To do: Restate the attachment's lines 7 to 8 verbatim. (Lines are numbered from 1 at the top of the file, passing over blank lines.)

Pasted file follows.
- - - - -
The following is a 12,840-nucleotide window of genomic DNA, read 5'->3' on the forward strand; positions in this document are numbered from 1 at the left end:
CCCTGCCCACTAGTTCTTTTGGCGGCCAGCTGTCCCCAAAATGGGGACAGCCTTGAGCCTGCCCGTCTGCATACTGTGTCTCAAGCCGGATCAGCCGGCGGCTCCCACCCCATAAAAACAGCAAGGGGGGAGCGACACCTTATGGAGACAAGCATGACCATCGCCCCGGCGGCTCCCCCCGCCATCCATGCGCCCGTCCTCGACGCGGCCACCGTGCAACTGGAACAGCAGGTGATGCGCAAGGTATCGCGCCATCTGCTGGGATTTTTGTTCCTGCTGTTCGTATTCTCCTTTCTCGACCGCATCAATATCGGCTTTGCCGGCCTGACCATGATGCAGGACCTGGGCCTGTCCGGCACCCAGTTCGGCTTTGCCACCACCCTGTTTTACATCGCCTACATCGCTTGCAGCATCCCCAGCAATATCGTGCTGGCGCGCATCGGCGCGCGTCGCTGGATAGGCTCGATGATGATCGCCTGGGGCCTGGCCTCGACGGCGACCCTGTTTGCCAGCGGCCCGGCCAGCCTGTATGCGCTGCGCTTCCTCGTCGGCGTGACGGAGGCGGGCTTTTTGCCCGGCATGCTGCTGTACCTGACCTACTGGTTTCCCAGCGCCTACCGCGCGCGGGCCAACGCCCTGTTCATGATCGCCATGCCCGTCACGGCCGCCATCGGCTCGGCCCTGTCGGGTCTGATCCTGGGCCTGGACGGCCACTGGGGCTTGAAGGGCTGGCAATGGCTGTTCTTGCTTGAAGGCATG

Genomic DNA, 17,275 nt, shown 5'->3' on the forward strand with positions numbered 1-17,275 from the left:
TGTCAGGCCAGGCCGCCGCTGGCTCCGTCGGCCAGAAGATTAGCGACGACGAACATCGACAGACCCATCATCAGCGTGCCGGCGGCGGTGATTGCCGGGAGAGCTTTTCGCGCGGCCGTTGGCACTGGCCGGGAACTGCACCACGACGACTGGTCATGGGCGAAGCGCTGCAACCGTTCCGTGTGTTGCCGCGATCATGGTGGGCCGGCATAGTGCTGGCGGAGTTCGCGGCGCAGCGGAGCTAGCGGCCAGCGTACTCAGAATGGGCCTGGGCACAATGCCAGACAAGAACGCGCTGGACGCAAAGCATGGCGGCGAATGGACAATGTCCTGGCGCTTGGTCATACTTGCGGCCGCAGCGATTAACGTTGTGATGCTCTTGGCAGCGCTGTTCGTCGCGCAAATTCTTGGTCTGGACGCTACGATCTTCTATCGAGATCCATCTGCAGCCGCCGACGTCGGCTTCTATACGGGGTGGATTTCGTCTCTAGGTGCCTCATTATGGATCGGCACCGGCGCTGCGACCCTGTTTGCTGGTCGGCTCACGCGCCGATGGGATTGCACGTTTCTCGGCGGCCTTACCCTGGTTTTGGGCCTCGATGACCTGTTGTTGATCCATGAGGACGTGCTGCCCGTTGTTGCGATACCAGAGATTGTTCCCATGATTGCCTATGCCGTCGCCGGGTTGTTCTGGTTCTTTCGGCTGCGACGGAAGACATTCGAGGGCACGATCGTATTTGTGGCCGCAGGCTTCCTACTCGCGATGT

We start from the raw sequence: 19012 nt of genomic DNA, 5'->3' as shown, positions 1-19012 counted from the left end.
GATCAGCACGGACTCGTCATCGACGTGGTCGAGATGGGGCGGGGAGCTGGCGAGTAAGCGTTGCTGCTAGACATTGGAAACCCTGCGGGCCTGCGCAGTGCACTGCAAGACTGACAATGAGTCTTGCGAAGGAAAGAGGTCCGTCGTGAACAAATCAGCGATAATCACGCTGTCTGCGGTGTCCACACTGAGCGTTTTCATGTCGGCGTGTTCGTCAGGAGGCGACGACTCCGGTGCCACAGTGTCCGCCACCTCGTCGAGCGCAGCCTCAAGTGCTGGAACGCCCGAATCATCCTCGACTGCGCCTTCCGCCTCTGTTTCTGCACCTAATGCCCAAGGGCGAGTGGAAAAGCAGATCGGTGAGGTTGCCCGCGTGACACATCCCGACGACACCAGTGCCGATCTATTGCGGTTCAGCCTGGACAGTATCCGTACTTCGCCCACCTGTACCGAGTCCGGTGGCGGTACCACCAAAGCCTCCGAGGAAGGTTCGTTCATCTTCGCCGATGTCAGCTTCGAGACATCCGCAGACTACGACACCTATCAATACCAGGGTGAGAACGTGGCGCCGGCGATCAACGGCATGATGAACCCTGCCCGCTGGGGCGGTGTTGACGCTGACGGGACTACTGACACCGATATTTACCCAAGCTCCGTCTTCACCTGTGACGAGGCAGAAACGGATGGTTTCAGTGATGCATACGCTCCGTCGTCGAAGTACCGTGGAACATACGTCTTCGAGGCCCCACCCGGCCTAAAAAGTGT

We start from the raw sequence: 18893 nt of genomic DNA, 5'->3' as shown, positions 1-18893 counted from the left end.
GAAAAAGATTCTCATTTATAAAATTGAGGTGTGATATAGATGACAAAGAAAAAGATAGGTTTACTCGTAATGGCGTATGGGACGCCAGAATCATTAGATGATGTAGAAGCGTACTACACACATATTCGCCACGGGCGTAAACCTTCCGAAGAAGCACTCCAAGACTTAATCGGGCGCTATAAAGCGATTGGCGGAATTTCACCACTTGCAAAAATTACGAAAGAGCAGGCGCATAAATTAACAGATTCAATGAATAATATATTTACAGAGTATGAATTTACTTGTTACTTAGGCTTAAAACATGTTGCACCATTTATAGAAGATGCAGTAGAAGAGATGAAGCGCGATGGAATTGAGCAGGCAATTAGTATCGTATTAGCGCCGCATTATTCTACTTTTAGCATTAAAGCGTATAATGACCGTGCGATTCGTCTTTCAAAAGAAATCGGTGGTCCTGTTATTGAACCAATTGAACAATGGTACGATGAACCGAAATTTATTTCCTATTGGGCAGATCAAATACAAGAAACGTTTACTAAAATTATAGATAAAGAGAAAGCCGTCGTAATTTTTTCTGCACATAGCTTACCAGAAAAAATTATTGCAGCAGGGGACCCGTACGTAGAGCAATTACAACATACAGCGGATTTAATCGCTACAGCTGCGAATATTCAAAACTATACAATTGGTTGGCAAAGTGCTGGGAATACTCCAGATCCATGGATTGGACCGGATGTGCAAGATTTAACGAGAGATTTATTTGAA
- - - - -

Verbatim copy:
We start from the raw sequence: 18893 nt of genomic DNA, 5'->3' as shown, positions 1-18893 counted from the left end.
GAAAAAGATTCTCATTTATAAAATTGAGGTGTGATATAGATGACAAAGAAAAAGATAGGTTTACTCGTAATGGCGTATGGGACGCCAGAATCATTAGATGATGTAGAAGCGTACTACACACATATTCGCCACGGGCGTAAACCTTCCGAAGAAGCACTCCAAGACTTAATCGGGCGCTATAAAGCGATTGGCGGAATTTCACCACTTGCAAAAATTACGAAAGAGCAGGCGCATAAATTAACAGATTCAATGAATAATATATTTACAGAGTATGAATTTACTTGTTACTTAGGCTTAAAACATGTTGCACCATTTATAGAAGATGCAGTAGAAGAGATGAAGCGCGATGGAATTGAGCAGGCAATTAGTATCGTATTAGCGCCGCATTATTCTACTTTTAGCATTAAAGCGTATAATGACCGTGCGATTCGTCTTTCAAAAGAAATCGGTGGTCCTGTTATTGAACCAATTGAACAATGGTACGATGAACCGAAATTTATTTCCTATTGGGCAGATCAAATACAAGAAACGTTTACTAAAATTATAGATAAAGAGAAAGCCGTCGTAATTTTTTCTGCACATAGCTTACCAGAAAAAATTATTGCAGCAGGGGACCCGTACGTAGAGCAATTACAACATACAGCGGATTTAATCGCTACAGCTGCGAATATTCAAAACTATACAATTGGTTGGCAAAGTGCTGGGAATACTCCAGATCCATGGATTGGACCGGATGTGCAAGATTTAACGAGAGATTTATTTGAA